Step 4: Download

Now when you hit download, you'll be adorned with a fully functional demo; an HTML file, all the font files and the accompanying CSS.


The default CSS gives you the choice of selecting all elements with a [data-icon] attribute, or just directly using a class of your choice on elements you want to apply the font file to. We're also provided with a whole load of interesting typographic CSS rules; some of which are browser-specific, but all of which are worth taking a look at:

There are some fairly experimental rules to make sure ligatures are used where possible, then some other (more standard) rules which reset our text display for elements in question. Before all that you'll see speak: none; which prevents the contents from being "spoken" by relevant devices (perhaps not necessary in our logo's case). Then you'll notice the optimizeLegibility and webkit's font-smoothing, all good practice for ensuring our typography is optimally displayed in various browsers.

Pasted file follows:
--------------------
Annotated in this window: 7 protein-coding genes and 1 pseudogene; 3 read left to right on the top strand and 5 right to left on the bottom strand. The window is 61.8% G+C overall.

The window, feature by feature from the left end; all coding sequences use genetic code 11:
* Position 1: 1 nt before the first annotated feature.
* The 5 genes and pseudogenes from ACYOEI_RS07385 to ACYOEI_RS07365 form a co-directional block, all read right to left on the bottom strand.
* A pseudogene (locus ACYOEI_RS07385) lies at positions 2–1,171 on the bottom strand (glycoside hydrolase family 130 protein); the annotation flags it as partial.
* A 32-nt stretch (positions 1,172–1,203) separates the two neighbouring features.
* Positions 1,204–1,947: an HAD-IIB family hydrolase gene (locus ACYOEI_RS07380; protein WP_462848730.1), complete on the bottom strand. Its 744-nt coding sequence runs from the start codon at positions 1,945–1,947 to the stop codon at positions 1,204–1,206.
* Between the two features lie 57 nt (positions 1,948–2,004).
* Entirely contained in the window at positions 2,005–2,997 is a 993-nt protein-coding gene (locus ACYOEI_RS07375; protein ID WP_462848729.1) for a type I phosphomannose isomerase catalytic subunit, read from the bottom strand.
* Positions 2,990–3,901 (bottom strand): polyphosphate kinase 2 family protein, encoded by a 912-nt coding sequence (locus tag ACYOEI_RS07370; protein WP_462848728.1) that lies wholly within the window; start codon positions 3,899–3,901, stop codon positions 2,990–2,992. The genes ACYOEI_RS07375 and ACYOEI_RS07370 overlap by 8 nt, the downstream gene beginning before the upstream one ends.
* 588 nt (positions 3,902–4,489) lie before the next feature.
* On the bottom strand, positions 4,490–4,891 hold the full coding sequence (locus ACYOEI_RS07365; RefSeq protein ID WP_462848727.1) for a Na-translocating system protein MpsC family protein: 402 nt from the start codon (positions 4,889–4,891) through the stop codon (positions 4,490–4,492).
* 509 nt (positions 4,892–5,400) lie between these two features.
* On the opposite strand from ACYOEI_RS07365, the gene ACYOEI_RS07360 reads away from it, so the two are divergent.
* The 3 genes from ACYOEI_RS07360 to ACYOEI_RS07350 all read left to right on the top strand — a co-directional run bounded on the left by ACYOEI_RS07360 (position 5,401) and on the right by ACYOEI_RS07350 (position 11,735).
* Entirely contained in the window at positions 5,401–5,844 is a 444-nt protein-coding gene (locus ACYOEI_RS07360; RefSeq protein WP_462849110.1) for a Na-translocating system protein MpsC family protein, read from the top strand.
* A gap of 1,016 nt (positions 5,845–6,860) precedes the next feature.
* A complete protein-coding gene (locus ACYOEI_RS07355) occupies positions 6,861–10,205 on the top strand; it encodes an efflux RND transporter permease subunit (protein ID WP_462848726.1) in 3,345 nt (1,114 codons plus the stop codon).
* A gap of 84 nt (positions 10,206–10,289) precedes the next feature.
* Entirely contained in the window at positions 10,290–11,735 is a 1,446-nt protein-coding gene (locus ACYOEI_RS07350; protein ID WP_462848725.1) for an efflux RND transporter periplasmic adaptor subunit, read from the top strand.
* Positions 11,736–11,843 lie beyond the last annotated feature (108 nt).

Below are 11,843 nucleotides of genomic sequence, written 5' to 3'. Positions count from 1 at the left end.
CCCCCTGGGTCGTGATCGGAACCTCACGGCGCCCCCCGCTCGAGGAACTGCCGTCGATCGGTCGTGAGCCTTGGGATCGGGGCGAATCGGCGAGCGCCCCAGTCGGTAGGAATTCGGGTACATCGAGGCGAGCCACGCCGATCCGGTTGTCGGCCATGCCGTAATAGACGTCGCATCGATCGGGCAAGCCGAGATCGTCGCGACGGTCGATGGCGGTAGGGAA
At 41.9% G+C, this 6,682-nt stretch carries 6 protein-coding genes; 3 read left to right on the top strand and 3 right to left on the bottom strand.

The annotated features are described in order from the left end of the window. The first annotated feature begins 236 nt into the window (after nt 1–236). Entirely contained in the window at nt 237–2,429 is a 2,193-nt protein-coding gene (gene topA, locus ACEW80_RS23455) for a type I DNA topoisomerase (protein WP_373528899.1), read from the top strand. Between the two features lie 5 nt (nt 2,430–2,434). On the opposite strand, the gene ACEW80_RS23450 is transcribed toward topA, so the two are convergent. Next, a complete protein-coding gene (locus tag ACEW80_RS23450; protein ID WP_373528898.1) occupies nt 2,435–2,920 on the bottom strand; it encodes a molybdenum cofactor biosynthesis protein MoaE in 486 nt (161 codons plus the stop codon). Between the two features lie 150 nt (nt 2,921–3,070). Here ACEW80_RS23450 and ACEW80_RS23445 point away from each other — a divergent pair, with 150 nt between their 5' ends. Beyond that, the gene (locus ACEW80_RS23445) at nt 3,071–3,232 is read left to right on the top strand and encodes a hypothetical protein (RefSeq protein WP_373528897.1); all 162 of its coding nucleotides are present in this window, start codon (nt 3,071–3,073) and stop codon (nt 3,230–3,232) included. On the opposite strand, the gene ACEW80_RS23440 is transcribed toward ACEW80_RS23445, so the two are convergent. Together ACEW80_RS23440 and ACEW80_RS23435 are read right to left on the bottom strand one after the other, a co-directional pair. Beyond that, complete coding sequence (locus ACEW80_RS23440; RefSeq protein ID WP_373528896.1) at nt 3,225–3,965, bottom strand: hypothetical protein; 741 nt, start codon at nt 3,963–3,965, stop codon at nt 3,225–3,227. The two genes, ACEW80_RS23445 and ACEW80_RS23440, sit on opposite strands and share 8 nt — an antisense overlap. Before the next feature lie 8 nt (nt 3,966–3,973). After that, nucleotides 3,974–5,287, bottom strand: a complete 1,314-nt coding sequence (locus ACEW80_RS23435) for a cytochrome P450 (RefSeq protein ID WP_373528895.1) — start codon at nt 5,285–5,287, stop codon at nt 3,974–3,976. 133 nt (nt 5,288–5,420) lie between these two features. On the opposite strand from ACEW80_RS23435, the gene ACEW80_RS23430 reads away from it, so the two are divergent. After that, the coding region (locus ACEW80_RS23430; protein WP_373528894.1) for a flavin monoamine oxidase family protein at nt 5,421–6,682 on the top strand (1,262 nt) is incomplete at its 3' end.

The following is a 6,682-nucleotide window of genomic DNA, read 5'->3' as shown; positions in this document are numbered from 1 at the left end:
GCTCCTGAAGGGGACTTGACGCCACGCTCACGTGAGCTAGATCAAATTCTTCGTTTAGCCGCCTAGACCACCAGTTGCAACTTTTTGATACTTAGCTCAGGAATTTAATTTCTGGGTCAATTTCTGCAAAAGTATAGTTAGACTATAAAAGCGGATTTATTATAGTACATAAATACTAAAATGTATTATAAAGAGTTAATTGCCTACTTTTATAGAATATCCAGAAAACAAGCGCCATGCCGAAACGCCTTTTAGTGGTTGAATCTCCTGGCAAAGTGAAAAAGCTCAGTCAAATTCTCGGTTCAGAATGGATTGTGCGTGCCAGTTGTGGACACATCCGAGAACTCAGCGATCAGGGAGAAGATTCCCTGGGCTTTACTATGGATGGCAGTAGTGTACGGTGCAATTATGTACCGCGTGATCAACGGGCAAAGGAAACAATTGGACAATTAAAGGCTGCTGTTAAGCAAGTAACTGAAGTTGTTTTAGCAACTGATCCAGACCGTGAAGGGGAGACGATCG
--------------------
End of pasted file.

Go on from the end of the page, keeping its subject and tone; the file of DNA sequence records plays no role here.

Step 5: Our CSS

Anyway, ignoring those styles for now, all we have to do is make sure our logo element has the new font–family applied to it:

That's it! Whenever our browser encounters an element with the class "logo", with the contents "Vectr", our logo will be displayed. Now, through CSS alone, we can alter the size, color, various other CSS effects and all 100% resolution independent.

My Big Fat Greek Caveat

Brace yourself: ligatures aren't supported by IE9 and earlier. Opera has also removed support since version 10 (though as Opera is moving to Webkit that will likely change soon-ish). All other modern browsers, including mobile platforms, play ball pretty well, but you'll need to make sure you have a fallback solution for older versions of Internet Explorer.

One way of doing this would be to use conditional classes on your HTML tag:

These enable you to identify all versions of IE; everything earlier than IE10 here is given the class lt-ie10. You can then overrule your logo styles in earlier browsers, defining some alternative to the webfont ligature:

Additional Resources